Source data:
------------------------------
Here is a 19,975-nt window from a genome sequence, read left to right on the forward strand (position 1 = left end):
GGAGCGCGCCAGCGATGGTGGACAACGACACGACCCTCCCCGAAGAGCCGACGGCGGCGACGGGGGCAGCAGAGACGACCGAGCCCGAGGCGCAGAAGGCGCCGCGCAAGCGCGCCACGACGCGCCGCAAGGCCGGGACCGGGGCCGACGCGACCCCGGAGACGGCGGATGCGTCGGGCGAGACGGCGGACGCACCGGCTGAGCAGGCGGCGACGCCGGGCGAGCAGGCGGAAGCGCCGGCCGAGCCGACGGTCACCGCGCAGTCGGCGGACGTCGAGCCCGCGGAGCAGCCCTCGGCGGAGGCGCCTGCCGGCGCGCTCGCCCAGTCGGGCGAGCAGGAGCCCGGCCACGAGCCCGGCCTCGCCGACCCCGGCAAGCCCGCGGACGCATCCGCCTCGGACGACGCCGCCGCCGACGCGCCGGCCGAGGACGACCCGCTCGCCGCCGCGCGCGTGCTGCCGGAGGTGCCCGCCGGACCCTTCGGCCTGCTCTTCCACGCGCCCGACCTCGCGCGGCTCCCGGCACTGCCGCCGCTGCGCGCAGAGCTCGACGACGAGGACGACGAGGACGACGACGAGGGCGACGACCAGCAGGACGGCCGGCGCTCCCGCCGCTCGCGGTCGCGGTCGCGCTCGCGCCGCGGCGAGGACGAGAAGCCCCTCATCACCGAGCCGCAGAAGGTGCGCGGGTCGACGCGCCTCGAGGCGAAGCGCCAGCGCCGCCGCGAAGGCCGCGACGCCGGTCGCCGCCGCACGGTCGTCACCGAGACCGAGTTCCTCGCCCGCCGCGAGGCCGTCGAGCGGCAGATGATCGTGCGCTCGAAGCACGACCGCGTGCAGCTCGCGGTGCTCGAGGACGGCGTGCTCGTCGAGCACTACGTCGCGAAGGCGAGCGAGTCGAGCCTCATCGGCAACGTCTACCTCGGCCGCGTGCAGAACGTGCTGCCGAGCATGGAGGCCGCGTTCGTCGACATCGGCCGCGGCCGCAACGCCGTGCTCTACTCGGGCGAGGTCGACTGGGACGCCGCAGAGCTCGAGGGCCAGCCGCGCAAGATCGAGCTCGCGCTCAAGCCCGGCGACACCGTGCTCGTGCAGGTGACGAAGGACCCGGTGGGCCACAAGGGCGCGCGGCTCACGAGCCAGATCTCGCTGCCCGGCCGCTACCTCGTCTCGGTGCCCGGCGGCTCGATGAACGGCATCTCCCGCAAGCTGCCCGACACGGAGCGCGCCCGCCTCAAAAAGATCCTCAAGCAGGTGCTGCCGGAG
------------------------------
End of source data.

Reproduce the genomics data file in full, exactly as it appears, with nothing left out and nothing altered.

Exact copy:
Here is a 19,975-nt window from a genome sequence, read left to right on the forward strand (position 1 = left end):
GGAGCGCGCCAGCGATGGTGGACAACGACACGACCCTCCCCGAAGAGCCGACGGCGGCGACGGGGGCAGCAGAGACGACCGAGCCCGAGGCGCAGAAGGCGCCGCGCAAGCGCGCCACGACGCGCCGCAAGGCCGGGACCGGGGCCGACGCGACCCCGGAGACGGCGGATGCGTCGGGCGAGACGGCGGACGCACCGGCTGAGCAGGCGGCGACGCCGGGCGAGCAGGCGGAAGCGCCGGCCGAGCCGACGGTCACCGCGCAGTCGGCGGACGTCGAGCCCGCGGAGCAGCCCTCGGCGGAGGCGCCTGCCGGCGCGCTCGCCCAGTCGGGCGAGCAGGAGCCCGGCCACGAGCCCGGCCTCGCCGACCCCGGCAAGCCCGCGGACGCATCCGCCTCGGACGACGCCGCCGCCGACGCGCCGGCCGAGGACGACCCGCTCGCCGCCGCGCGCGTGCTGCCGGAGGTGCCCGCCGGACCCTTCGGCCTGCTCTTCCACGCGCCCGACCTCGCGCGGCTCCCGGCACTGCCGCCGCTGCGCGCAGAGCTCGACGACGAGGACGACGAGGACGACGACGAGGGCGACGACCAGCAGGACGGCCGGCGCTCCCGCCGCTCGCGGTCGCGGTCGCGCTCGCGCCGCGGCGAGGACGAGAAGCCCCTCATCACCGAGCCGCAGAAGGTGCGCGGGTCGACGCGCCTCGAGGCGAAGCGCCAGCGCCGCCGCGAAGGCCGCGACGCCGGTCGCCGCCGCACGGTCGTCACCGAGACCGAGTTCCTCGCCCGCCGCGAGGCCGTCGAGCGGCAGATGATCGTGCGCTCGAAGCACGACCGCGTGCAGCTCGCGGTGCTCGAGGACGGCGTGCTCGTCGAGCACTACGTCGCGAAGGCGAGCGAGTCGAGCCTCATCGGCAACGTCTACCTCGGCCGCGTGCAGAACGTGCTGCCGAGCATGGAGGCCGCGTTCGTCGACATCGGCCGCGGCCGCAACGCCGTGCTCTACTCGGGCGAGGTCGACTGGGACGCCGCAGAGCTCGAGGGCCAGCCGCGCAAGATCGAGCTCGCGCTCAAGCCCGGCGACACCGTGCTCGTGCAGGTGACGAAGGACCCGGTGGGCCACAAGGGCGCGCGGCTCACGAGCCAGATCTCGCTGCCCGGCCGCTACCTCGTCTCGGTGCCCGGCGGCTCGATGAACGGCATCTCCCGCAAGCTGCCCGACACGGAGCGCGCCCGCCTCAAAAAGATCCTCAAGCAGGTGCTGCCGGAG